Animal Travels: Peru

(Lagothrix cana)

57bafda8408a8.image.jpgMAJOR THREATS
This species is heavily hunted and infants are much favoured as pets. The females with offspring tend to be targeted by hunters, so that they can sell the infants as pets. Hunting is the main threat prior to deforestation, and colonization severely reduces their numbers.  Heavy deforestation also occurs in many parts of this species’ range.

Can move at speeds of up to 35mph.

(Spheniscus humboldti)

Humboldt_penguin.jpgMAJOR THREATS
Fisheries in Peru exploit the main prey of the penguins, greatly reducing their prey base.
Alien species such as rats predate on the eggs of the penguins and also on young chicks. There have also been reports of feral cats on the islands in Peru which can cause a predation risks to both adult and juvenile individuals.
Andean foxes can enter coastal reserves in Peru and prey on the adult and juvenile penguins.
Humboldt Penguins are extremely sensitive to human presence which reduces the success of breeding at frequently visited sites.
These penguins are also at risk from habitat loss and pollution.

Humboldt penguins were named for the German scientist, Alexander Von Humboldt, who explored Cuba, Mexico, and South America in 1799.

(Ara macao)
Least Concern

There are currently no major threats to the Scarlet Macaw but their population trend is currently decreasing. It is predicted that the population of Scarlet Macaws will drop by around 25% in the next 3 generations.



They are said to have the intelligence of a 4-8 year old child.



(Inia geoffrensis)
Data Deficient

shutterstock_164233874-1024x679.jpgMAJOR THREATS
Accidental death in fishing gear such as in gill nets. 
Deliberate killing for fish bait.
Fishing with explosives although illegal in most places is still common in areas of the Amazon.
Damming of rivers.
Between 1956 and the early 1970s, more than 100 botos were live-captured and exported mostly to the USA, Europe and Japan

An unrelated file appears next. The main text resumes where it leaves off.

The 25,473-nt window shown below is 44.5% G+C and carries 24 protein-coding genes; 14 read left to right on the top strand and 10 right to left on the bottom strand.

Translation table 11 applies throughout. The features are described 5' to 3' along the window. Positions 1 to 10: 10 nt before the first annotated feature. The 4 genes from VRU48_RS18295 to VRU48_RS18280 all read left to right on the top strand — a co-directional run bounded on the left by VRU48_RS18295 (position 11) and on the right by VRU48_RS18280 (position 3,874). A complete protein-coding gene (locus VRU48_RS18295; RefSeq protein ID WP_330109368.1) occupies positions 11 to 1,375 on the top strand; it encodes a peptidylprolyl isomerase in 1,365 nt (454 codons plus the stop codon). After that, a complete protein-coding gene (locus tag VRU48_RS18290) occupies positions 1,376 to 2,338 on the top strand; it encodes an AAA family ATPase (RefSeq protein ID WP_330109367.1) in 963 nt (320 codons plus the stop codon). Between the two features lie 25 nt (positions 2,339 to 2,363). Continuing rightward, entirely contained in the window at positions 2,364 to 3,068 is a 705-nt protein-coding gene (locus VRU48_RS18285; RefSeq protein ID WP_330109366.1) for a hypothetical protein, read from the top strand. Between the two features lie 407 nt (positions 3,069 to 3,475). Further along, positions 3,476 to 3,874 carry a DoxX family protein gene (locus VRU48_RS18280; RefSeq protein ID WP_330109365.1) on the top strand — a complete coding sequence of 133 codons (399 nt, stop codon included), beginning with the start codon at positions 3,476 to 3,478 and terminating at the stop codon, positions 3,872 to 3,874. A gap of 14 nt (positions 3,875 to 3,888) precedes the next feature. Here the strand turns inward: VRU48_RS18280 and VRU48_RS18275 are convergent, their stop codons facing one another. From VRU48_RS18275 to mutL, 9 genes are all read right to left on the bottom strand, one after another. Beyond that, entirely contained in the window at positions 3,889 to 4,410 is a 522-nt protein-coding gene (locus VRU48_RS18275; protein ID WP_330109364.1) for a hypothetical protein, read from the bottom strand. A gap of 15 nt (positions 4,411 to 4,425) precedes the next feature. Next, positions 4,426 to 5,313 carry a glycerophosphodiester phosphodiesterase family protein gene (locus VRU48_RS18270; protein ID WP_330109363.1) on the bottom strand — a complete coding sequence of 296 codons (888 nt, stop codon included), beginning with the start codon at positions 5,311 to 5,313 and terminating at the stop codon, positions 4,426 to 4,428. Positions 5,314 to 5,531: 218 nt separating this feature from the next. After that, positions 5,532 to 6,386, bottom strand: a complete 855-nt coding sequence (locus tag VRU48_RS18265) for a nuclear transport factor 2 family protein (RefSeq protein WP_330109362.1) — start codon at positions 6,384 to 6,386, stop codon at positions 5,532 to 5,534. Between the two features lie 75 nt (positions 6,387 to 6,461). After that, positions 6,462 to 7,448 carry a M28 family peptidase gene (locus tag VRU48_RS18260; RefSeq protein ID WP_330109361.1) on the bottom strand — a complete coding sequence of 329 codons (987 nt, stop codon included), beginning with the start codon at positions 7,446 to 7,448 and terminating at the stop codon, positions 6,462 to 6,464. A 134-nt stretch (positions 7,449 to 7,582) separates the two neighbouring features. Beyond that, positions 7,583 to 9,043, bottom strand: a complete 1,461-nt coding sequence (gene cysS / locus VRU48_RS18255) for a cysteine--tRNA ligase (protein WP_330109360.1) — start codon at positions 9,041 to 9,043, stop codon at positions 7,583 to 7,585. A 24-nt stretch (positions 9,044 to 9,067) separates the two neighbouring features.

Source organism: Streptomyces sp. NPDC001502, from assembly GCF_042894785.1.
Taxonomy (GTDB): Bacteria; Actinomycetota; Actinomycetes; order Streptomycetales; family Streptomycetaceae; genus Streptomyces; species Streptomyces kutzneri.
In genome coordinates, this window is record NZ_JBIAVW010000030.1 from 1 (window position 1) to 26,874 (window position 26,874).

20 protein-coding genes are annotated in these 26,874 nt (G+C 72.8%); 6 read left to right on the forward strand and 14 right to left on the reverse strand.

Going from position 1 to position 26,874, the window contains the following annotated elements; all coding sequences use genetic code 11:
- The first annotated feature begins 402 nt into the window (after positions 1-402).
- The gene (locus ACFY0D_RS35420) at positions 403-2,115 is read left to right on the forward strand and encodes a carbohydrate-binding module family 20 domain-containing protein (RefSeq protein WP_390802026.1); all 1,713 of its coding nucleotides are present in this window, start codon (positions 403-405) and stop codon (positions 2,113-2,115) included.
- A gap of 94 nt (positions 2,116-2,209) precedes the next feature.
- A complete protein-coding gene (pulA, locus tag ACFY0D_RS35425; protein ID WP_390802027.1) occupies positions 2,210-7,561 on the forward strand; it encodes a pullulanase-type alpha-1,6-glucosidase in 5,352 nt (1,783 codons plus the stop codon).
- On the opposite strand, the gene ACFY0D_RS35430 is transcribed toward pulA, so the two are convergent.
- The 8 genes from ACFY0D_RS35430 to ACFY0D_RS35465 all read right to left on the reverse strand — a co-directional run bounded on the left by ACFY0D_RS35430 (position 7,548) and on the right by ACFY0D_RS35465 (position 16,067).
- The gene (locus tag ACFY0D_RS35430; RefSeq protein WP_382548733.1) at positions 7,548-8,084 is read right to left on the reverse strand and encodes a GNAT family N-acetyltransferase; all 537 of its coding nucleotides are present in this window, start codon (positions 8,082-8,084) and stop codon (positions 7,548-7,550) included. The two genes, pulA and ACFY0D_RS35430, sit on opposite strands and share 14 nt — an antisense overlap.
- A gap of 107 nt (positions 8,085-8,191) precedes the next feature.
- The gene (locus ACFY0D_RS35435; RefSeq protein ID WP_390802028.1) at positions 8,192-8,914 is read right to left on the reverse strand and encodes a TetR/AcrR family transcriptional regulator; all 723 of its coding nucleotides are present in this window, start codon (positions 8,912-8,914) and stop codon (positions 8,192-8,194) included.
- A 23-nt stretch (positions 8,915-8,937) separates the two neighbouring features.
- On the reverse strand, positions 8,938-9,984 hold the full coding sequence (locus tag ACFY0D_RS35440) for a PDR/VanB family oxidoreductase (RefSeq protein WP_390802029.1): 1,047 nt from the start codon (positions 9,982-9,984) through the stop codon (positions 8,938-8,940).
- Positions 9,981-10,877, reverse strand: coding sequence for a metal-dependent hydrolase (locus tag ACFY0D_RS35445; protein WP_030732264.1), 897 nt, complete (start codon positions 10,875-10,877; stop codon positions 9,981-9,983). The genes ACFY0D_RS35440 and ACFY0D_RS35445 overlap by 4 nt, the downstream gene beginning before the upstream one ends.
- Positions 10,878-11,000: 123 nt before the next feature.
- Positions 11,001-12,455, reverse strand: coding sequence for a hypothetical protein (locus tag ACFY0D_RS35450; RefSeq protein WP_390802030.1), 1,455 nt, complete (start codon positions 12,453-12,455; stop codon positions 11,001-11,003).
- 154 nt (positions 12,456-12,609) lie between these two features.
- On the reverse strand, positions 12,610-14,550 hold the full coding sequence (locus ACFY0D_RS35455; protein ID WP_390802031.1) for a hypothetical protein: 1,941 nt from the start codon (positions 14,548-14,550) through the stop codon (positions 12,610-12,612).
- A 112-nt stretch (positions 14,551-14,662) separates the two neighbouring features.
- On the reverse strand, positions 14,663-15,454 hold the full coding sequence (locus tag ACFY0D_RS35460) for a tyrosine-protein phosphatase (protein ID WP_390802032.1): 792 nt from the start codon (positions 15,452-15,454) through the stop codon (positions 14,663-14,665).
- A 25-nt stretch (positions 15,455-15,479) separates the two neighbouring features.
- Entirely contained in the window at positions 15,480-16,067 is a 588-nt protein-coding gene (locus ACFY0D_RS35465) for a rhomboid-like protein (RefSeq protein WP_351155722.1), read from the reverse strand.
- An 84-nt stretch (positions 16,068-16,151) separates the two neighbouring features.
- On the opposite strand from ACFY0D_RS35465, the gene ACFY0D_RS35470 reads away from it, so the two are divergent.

These dolphins are PINK!

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Animal Travels: Antarctica

Antarctica is over 5 million square miles and has some extremely well adapted species living there!

There are six species of penguin that call Antarctica home.

  1. Aptenodytes_forsteri_-Snow_Hill_Island,_Antarctica_-adults_and_juvenile-8.jpgEmperor Penguin
    (Aptenodytes forsteri)
    Near Threatened
    595,000 mature individuals remaining in the wild with no current major threats.
  2. 152708-004-5B3C83E2.jpgChinstrap Penguin
    (Pygoscelis antarcticus)
    Least Concern
    Declining population trend can be attributed to threats from recent volcanic activity, human disturbances of breeding colonies and the harvesting of Antarctic krill which makes up the bulk of their diet.
  3. gentoopenguin.jpgGentoo Penguin
    (Pygoscelis papua)
    Least Concern
    774,000 mature individuals.
    Major threats come from the collection of eggs and disturbances from tourism which decrease breeding productivity.
  4. main-qimg-84bebfb4702b4086740772ded2d31fd8-c.jpegAdelie Penguin
    (Pygoscelis adeliae)
    Least Concern
    7580,000 mature individuals remaining in the wild and an increasing population trend.
    Their major threats come from climate change, the building of research stations which change their habitat and from the disturbance from tourists and scientists.
  5. Right-Whale-Bay-King-Penguin-1.jpgKing Penguin
    (Aptenodytes patagonicus)
    Least Concern
    Increasing population trend but faces threats from increasing sea temperatures, disturbance from helicopter flights which causes breeding failure; and disturbances from scientists and tourists.
  6. Macaroni_penguin.jpgMacaroni Penguin
    Eudyptes chrysolophus)
    Decreasing population trend which has faced major threats from commercial fishing, the warming of oceans, disturbance from scientists and tourists. Also increasing numbers of Fur Seal is leading to increased predation.

(Orcinus orca)
There are 5 types of Orca in Antarctic waters.

  1. antarctic_type_a.jpgType A
    A very large orca: reaching lengths of up to 31 feet.
    Hunt Minke whales.
  2. Pitman whale and seal.jpgType B Large